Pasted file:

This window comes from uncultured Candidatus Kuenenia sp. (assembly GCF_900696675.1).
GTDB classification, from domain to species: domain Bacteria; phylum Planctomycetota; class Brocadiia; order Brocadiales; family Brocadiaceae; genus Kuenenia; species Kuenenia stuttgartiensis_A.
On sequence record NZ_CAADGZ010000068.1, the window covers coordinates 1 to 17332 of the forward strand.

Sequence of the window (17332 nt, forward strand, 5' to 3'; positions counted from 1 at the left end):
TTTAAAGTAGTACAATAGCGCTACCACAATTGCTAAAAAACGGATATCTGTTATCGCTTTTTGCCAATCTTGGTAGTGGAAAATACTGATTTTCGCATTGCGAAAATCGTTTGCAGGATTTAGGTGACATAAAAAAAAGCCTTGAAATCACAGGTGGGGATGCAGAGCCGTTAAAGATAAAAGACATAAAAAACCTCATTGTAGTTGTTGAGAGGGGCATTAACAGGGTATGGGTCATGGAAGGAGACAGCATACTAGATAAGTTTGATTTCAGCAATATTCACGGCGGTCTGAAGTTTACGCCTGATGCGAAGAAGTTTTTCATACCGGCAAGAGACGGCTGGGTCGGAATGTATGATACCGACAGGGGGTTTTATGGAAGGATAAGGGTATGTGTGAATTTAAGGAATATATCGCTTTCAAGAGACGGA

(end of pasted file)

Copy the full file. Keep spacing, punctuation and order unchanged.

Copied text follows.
This window comes from uncultured Candidatus Kuenenia sp. (assembly GCF_900696675.1).
GTDB classification, from domain to species: domain Bacteria; phylum Planctomycetota; class Brocadiia; order Brocadiales; family Brocadiaceae; genus Kuenenia; species Kuenenia stuttgartiensis_A.
On sequence record NZ_CAADGZ010000068.1, the window covers coordinates 1 to 17332 of the forward strand.

Sequence of the window (17332 nt, forward strand, 5' to 3'; positions counted from 1 at the left end):
TTTAAAGTAGTACAATAGCGCTACCACAATTGCTAAAAAACGGATATCTGTTATCGCTTTTTGCCAATCTTGGTAGTGGAAAATACTGATTTTCGCATTGCGAAAATCGTTTGCAGGATTTAGGTGACATAAAAAAAAGCCTTGAAATCACAGGTGGGGATGCAGAGCCGTTAAAGATAAAAGACATAAAAAACCTCATTGTAGTTGTTGAGAGGGGCATTAACAGGGTATGGGTCATGGAAGGAGACAGCATACTAGATAAGTTTGATTTCAGCAATATTCACGGCGGTCTGAAGTTTACGCCTGATGCGAAGAAGTTTTTCATACCGGCAAGAGACGGCTGGGTCGGAATGTATGATACCGACAGGGGGTTTTATGGAAGGATAAGGGTATGTGTGAATTTAAGGAATATATCGCTTTCAAGAGACGGA